What would be a more appropriate distance for my 70mm at f2.8 or f3.2?
 

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I also have a 70-200mm f2.8, but I always felt like I was so far away from the subject. I can create 50ft of distance behind the subject, but it just makes it more difficult to find a shaded area.

What would be a more appropriate distance for my 70mm at f2.8 or f3.2?
I would definitely use the 200mm.

You want background blur? That's how to get it.

Instead of trying to find shade, go out in the very early morning, and let the low morning sun shine directly onto your subject's face. When the sun is low in the sky, people will not be distressed by brilliant sunshine.

Or late afternoon, as you prefer.

The sunshine will probably let you do the portrait without using flash, providing it is illuminating the face.
 

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Nikon's 3-D Matrix metering can determine skin tones, based on color, and can measure reflectance values from said skin tones. The metering is fairly "smart" and there's very,very little interpreting needed.

STAY AWAY from using f/2.8 or f/3.2 unless you know what you're doing, and if you want to have some out of focus shots where focs placement was not 100% perfect at closer distances with a 24-70mm zoom. Wide apertures like f/2.8 or f/3.2 demand extremely precise focus placement, and there's almost no leeway for error when shooting at close distances with those types of wide apertures. Stopping down a bit on closer-range shot, to f/5.6 or even f/6.3, can help to achieve a look of realism, where the entire person is in-focus. For example, at f/2.8 on a half-body, close0range shot of a woman...if you focus on the eyes, her bosom might very well be renderd as out of focus, and this can be distractring and can look "affected", as I call it.

When doing portraits, I like the entire person to be in a band of crisp,sharp focus! None of this "only the near eye in-focus" stuff for me! I like to have the lens stopped down to f/5.6 or f/6.3 or even f/7.1, so that I have a BAND of focus to work within! Not six inches, but more like 18 inches or more, of acceptable, sharp focus; I want a depth of field that can allow the subject to move a little bit, before the focus area becomes too far forward or back. I want BOTH eyes AND the tip of the nose and the bosom to be in good focus! This means, at closer subject distances or with longer lenses, stopping the lens down, often to f/7.1 or f/8.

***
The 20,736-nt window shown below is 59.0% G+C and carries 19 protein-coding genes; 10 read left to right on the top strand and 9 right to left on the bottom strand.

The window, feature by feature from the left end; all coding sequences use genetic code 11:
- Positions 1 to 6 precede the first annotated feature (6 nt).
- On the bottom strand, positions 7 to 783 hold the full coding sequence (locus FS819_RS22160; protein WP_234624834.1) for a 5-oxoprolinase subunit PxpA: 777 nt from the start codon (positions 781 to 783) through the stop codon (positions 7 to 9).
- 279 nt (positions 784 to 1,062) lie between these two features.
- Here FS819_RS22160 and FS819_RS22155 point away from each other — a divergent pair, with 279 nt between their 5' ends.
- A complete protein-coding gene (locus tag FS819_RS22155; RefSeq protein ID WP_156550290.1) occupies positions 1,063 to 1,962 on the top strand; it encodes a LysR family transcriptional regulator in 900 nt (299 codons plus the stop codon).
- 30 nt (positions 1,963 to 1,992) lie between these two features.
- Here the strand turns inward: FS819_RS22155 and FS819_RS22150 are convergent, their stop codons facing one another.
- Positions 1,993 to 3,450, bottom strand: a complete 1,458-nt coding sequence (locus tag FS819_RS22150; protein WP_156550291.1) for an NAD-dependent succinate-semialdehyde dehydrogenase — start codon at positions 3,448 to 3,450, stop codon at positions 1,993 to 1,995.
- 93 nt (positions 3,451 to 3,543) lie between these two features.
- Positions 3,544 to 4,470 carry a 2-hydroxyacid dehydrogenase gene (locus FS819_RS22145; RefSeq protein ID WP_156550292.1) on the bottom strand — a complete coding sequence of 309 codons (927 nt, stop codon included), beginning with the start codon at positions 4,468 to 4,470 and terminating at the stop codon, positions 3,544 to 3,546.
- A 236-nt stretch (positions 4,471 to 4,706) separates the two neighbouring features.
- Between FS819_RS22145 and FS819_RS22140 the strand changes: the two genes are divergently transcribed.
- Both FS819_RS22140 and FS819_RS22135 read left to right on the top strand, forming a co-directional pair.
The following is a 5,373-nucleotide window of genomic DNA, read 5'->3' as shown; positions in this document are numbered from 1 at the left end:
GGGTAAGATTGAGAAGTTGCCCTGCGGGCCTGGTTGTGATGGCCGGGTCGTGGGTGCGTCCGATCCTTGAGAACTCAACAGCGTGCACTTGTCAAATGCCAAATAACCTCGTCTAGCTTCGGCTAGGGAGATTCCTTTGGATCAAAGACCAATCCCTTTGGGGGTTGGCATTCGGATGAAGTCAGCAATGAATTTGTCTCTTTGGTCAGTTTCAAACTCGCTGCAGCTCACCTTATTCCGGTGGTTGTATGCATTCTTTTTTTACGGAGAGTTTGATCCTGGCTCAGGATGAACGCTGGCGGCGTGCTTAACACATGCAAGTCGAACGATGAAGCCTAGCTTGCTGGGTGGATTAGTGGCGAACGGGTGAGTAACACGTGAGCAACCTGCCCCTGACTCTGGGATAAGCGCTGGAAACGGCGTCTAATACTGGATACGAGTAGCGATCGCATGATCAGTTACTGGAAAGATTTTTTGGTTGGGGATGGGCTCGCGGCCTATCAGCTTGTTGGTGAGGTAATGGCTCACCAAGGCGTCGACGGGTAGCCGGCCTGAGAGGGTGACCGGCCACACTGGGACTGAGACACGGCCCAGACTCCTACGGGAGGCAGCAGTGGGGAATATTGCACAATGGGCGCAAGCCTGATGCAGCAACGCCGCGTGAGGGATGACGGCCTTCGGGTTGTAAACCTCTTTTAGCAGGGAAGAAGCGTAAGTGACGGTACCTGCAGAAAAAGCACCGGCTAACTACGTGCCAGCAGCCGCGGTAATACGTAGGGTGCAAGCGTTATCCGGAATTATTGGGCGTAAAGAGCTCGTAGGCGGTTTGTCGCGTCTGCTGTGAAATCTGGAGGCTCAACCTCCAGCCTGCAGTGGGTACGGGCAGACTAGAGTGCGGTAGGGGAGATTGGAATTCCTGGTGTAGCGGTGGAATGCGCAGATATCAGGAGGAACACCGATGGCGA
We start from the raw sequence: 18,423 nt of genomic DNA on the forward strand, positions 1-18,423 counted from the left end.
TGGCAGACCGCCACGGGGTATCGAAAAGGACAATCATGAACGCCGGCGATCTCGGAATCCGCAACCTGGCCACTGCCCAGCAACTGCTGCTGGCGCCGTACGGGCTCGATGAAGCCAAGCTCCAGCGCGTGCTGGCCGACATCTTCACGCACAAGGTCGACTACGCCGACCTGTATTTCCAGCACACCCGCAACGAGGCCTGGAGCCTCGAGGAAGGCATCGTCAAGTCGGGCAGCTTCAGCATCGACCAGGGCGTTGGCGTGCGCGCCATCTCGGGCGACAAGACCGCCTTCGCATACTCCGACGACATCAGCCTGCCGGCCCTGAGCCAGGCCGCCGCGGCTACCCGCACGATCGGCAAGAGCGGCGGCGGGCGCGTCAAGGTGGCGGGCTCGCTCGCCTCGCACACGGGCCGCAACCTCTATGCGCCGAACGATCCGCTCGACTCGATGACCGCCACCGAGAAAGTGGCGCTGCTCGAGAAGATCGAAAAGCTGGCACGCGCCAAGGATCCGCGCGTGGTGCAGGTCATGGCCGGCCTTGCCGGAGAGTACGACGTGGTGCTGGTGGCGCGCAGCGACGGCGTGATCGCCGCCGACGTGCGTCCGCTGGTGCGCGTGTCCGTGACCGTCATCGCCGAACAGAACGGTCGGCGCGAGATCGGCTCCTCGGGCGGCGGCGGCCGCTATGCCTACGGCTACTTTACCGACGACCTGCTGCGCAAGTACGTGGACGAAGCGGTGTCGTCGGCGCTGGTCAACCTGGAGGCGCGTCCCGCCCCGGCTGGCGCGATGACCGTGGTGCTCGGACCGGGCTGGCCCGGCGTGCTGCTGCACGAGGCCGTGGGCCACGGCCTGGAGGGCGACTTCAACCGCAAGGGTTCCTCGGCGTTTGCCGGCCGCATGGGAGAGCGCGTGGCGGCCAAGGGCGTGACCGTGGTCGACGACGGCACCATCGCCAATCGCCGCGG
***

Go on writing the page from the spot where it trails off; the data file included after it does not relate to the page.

Work more on good pictures than on shallow DOF. Try some shots at f/4.5 to f/5.6, to get things SHARP, and lloking "real", and not "affected".

The 24-70mm lens is not really a great portrait lens at the shorter lengths, since you'd often be pretty close-in with the zoom in its 24 to 50mm range, so for half-body and tighter shots, keep the lens in the 70mm to 50mm range, and pay attention to the background diastance BEHIND the subject! Keep the backdrop FAR away to keep it as defocused as possible; if the background contributes to the scene, then dont worry about defocusing it so much.

Stay AWAY from spot metering unless you really KNOW, exactly, how to use it!
 
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gossamer

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So much amazing advice. Thank you all so much for spending the time to help me. Your affirmation of many of the things I've understood but weren't completely clear are appreciated.

Here's a pic I did as a test before trying to go again tomorrow morning. This is with the 70-200mm at 200mm (really 300mm) at f2.8 with my Flashpoint XPLOR 600 set at 1/128. I thought it was important to have at least some light from the strobe for the catchlight.

I'm not sure how the color looks here because I saved it small enough to fit here.
 

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Derrel

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Color looks realistic. I agree--having the flash is worth it, just for the eye catchlights.

As far as the distance: never shoot at closer than 7 feet for a single person, but instead, use a longer lens length. As far as distance and frame size: at 20 feet an 85mm lens shoots a picture area that is 8.47 feet tall on FX Nikon...to get the same frame height, 8.47 feet, a DX Nikon and 85mm lens needs to be around 34.5 feet away. So, what distance depends on the frame area desired...the half-body shot of Melissa could be made from closer, or farther, depending on the focal length used.